Illegalcombatant
Posts: 4,008
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10/23/2013 7:08:30 AM
Posted: 3 years ago
At 10/23/2013 12:50:34 AM, SovereignDream wrote:
At 10/22/2013 7:26:44 PM, Rational_Thinker9119 wrote:
The best argument for A-Theory, in my opinion, is that time seems to flow. Why is it such a good argument? Well, there seems to be a sky. However, the feeling of temporal becoming is much more obvious that the sky (you don't have to look up to see time flow). You wouldn't doubt the sky without a very strong argument, why doubt temporal flow? Thus, I believe the ball is in the B-Theorist's court to prove their position.

That's right. Likewise, perhaps, with our beliefs in the reality of the external world, the belief in the reality of minds other than ours, the belief that the past wasn't created 5 minutes ago with appearance of age, or our belief in free-will. There may be arguments that seem to lead us to the conclusion, that, say we have no free will or that the external world does not exist, but this conclusion sits squarely at odds with our apprehension of our believing that we have free will or that the external world actually exists.

Look up, that damm sun is moving around us I tell ya. It's funny what we apprehend ain't it.

Hey looks intelligently designed to me.......
"Seems like another attempt to insert God into areas our knowledge has yet to penetrate. You figure God would be bigger than the gaps of our ignorance." Drafterman 19/5/12
Rational_Thinker9119
Posts: 9,054
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10/23/2013 9:26:52 AM
Posted: 3 years ago
At 10/23/2013 12:47:16 AM, SovereignDream wrote:
At 10/22/2013 7:01:47 PM, Rational_Thinker9119 wrote:
At 10/22/2013 6:38:33 PM, SovereignDream wrote:
At 10/22/2013 6:14:44 PM, Rational_Thinker9119 wrote:
At 10/22/2013 1:52:09 AM, SovereignDream wrote:
What books/sources/papers/etc. on the nature of time can you recommend (if possible that are both espousing and critical of, say, B-Theory)?

I just picked up WLC's Time And Eternity and am looking forward to giving it a read (though, as Craig notes, one must "warm up" the mind before launching into discussion of God + time as those topics alone are complex yet combined they are immensely complex). Have you ever given it a read, by any chance?

I ask all this because I've noted your interest in discussion of the nature of time.

How Relativity Contradicts Presentism by Simon Saunders
[http://users.ox.ac.uk...]

Why Does Time Seem To Pass? by Simon Prosser
[http://www.st-andrews.ac.uk...]

Presentism And Relativity by Yuri Balashov and Michel Janssen (you will like this one, as the entire paper is essentially about William Lane Craig's arguments)
[http://philsci-archive.pitt.edu...]

Either way, I am kind of leaning towards A-Theory more as of late. However, I still believe Presentism is false. The Moving Spotlight Theory is the most likely version of the A-Theory of time based on certain experiments in Quantum Mechanics (which is still A-Theory).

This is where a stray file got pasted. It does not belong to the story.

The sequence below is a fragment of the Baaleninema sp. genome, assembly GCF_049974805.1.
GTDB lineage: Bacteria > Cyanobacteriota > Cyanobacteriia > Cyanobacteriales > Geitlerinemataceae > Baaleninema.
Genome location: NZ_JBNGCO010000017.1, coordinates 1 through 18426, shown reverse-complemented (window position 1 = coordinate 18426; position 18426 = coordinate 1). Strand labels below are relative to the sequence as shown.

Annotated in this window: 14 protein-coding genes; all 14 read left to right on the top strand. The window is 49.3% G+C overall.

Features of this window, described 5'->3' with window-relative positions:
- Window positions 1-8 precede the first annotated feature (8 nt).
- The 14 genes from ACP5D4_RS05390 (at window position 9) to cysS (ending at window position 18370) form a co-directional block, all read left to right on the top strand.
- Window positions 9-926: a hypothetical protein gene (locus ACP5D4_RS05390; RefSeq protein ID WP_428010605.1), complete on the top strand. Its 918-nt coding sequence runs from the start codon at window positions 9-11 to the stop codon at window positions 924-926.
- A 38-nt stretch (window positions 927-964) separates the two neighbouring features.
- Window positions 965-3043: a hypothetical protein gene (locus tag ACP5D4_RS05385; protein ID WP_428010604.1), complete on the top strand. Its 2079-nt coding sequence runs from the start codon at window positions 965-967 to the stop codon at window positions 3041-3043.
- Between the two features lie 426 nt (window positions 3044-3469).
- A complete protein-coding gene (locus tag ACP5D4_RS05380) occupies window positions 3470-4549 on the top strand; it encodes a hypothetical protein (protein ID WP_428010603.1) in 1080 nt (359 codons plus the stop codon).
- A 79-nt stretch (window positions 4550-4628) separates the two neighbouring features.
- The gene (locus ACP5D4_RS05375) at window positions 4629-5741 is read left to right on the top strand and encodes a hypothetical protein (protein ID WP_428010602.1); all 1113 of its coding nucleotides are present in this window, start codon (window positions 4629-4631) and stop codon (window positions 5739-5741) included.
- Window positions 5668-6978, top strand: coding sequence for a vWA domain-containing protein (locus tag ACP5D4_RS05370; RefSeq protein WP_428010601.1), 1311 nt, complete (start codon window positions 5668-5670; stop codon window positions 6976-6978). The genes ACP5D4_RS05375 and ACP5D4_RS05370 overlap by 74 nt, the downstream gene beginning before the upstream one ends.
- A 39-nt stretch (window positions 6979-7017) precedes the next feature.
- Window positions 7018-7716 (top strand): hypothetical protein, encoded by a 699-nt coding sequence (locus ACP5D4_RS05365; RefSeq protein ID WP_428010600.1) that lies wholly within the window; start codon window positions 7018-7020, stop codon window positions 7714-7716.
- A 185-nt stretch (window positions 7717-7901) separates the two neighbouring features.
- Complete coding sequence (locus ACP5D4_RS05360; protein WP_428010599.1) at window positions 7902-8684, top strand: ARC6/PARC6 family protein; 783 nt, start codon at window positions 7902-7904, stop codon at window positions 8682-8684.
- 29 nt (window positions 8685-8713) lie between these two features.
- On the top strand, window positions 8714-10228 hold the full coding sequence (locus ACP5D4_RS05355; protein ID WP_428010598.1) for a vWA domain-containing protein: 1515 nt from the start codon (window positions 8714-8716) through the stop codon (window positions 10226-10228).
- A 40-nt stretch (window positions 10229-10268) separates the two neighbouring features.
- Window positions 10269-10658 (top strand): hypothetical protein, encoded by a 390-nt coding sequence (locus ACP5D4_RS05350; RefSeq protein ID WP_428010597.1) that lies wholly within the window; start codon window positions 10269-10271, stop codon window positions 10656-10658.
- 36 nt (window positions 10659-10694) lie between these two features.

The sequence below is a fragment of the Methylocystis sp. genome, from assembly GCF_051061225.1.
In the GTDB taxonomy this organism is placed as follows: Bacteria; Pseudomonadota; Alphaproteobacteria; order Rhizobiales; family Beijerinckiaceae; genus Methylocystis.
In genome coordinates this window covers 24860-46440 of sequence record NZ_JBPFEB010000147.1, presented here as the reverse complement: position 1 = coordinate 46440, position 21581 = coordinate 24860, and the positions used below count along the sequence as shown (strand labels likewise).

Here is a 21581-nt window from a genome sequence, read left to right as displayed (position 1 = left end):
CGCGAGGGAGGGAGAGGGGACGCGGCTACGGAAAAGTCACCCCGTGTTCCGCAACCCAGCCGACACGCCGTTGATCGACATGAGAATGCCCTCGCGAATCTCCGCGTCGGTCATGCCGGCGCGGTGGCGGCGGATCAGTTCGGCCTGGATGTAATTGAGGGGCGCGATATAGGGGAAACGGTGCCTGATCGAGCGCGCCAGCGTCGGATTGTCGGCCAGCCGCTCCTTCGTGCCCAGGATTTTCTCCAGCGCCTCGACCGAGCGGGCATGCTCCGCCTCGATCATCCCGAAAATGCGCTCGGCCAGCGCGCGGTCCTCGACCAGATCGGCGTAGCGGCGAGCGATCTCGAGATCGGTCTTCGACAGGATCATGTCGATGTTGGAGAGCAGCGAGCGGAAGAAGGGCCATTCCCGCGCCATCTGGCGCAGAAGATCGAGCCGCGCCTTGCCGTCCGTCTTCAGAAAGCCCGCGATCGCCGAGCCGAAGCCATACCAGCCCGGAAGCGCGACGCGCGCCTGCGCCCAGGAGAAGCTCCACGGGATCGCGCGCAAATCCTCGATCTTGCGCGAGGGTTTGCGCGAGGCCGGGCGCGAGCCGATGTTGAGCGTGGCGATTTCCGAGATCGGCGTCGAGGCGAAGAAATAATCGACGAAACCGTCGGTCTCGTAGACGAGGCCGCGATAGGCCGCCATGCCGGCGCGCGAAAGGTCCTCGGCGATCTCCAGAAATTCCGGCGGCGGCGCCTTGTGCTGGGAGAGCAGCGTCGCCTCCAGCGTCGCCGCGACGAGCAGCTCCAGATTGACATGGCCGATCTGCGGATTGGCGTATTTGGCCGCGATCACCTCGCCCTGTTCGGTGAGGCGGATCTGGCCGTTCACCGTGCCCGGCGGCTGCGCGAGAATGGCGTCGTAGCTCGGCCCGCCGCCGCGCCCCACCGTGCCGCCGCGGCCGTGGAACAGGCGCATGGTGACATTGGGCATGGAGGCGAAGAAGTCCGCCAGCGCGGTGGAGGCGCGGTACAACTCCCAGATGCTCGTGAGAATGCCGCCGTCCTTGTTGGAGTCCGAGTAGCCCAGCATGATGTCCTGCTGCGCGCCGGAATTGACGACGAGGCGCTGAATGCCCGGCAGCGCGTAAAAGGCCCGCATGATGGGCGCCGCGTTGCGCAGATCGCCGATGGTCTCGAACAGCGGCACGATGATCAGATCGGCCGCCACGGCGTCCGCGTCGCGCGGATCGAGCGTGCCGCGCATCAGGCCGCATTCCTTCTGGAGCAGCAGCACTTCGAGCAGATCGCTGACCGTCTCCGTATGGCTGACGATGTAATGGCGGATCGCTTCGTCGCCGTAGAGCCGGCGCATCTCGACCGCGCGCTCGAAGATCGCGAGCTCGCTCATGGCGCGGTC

Interesting. What has made you lean away from B-Theory?

Sargon made an argument that the Cosmic Microwave Background actually serves as a preferred reference frame, which goes against the Minkowski space-time view that there is no preferred reference frame. Plus, Special Relativity (under a Minkowskian framework) implies that there is no simultaneity between two spatially separated objects, but Alain Aspect's experiments with Bell's Inequalities show simultaneity between two distant photons. I am aware of some objections to these, but I'm not sure what I am more convinced by. Thus, Sargon made me doubt B-Theory.

Interesting. I'll have to read up to recall what Minkowskian, Lorentzian, et al. mean. Craig probably discusses them in his Time & Eternity.



And how has your adopting the MST affected your thoughts on the Kalam?

That's a good question! To be honest, I have no idea... I actually messaged ReasonableFaith to try to get an answer with regards to how this theory of time would effect Craig's argument, but received no response.

You still hold its untenable, I presume?

I held the Kalam untenable before I even knew what B-Theory was.

MPT seems to have elements of both A & B theory.

Yes. It is similar to B-Theory because the past, present, and future all exist. It is still A-Theory by default though, as it is a tensed theory of time.

Supposing, however, that your commitment to MPT leads to you see the Kalam as contextually unsound,

I wouldn't say I'm committed (I change my position all the time based on new information). Also, as I said, I have no idea how the MST effects the Kalam. Time is tensed, but the past, present, and future all exist; its a tricky one. I only adhere to it now because I honestly believe it is the most plausible, not because I feel it effects the Kalam negatively. B-Theory would do a much better job of refuting the Kalam than the MST I would suppose.

how do you respond to Craig's rendition of the Leibnizian Cosmological argument which need not presume that an A-theory of time is true to be successful?